This course introduces the history of modern China since circa 1900. No previous knowledge of Chinese history is necessary and all the texts are in English. The first half of the course looks at the politics, society, and culture of China during a period when the country experienced a constant battering by war, foreign imperialism, and economic and social crises. As China became a republic after the 1911 Revolution, nationalism and anti-imperialism emerged as strong forces, and the Communist Party, which would eventually rule over a quarter of humanity, began its rise to power. The early twentieth century also saw the emergence of a mass popular culture (novels, films, cartoons), the growth of the modern city, changes in the position of women, and not least, the massive upheavals of the 1937-45 war against Japan, the legacies of which continue down to the present. We then consider the cultural materials—domestic and foreign—used to build new political and social orders following the establishment of the People’s Republic of China in 1949. Topics include the impacts of war, family life, the abolition of market culture, agricultural collectivization, the Cultural Revolution, and the reintegration of China into global markets and cultures following the death of Mao Zedong in 1976 and the initiation of market reforms by Deng Xiaoping. Lectures, classes, and tutorials are combined to give a thorough grounding in the issues that have shaped this important and influential nation. Students will be encouraged to develop particular interests with further reading. In the examination, candidates will be required to answer at least one question in relation to the prescribed texts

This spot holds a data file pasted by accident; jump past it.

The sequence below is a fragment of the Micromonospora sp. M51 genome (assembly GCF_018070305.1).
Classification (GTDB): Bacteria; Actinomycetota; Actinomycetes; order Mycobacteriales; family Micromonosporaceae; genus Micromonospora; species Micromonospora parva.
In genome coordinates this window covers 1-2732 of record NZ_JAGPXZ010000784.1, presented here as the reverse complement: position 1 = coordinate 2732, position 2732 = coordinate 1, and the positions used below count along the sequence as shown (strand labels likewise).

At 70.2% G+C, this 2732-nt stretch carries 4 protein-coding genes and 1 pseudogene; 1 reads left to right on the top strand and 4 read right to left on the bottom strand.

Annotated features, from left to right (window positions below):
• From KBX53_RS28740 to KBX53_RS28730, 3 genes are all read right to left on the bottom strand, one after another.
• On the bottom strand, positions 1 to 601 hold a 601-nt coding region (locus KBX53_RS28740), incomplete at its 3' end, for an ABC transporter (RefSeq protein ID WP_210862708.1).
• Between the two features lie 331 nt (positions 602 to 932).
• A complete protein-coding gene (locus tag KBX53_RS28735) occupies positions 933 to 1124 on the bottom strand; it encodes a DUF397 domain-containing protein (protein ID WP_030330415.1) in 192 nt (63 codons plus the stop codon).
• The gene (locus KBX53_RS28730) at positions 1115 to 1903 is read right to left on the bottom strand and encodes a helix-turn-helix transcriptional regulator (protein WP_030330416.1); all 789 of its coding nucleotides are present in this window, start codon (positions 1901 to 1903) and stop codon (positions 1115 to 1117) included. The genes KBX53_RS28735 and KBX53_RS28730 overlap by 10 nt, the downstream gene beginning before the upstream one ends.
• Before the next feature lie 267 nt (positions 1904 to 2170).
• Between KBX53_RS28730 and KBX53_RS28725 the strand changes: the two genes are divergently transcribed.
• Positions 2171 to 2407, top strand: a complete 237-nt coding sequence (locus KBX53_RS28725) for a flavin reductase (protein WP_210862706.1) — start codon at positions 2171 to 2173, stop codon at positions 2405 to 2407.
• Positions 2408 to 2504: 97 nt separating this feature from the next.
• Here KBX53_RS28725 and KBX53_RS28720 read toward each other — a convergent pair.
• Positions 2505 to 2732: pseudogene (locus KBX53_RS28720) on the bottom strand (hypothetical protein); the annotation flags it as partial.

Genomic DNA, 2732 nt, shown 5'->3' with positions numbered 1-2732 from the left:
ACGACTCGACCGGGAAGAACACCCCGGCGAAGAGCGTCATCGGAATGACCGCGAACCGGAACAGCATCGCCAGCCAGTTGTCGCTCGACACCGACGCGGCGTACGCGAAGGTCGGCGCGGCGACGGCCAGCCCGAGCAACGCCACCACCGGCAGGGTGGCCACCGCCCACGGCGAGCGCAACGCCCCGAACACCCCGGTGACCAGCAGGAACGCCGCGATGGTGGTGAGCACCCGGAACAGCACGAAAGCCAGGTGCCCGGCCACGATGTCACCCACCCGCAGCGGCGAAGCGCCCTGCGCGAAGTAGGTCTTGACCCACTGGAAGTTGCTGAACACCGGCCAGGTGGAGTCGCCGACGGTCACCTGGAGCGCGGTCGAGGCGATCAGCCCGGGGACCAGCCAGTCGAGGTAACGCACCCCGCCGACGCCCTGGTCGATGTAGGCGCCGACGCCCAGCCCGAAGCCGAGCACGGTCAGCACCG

This Further Subject provides an opportunity to study the history of the Soviet Union from the later years of the ‘New Economic Policy’ to the outbreak of war with Germany. The course examines the establishment of the Stalinist regime, its changing policies and developments in Russian culture and society. Particular topics include political and social conflict in the late 1920s; the ‘Right’ and ‘Left’ oppositions; the consolidation of Stalin’s power; the origins of the ‘Great Terror’; industrialization; collectivization and the peasantry; the cultural intelligentsia; film, literature and music during the 1930s; propaganda; popular culture; women; the family; the Comintern and foreign policy. The primary material, all in English or in English translation, includes a wide range of sources, including official documents recently released from the Russian archives, memoirs and film. There is also a lively secondary literature.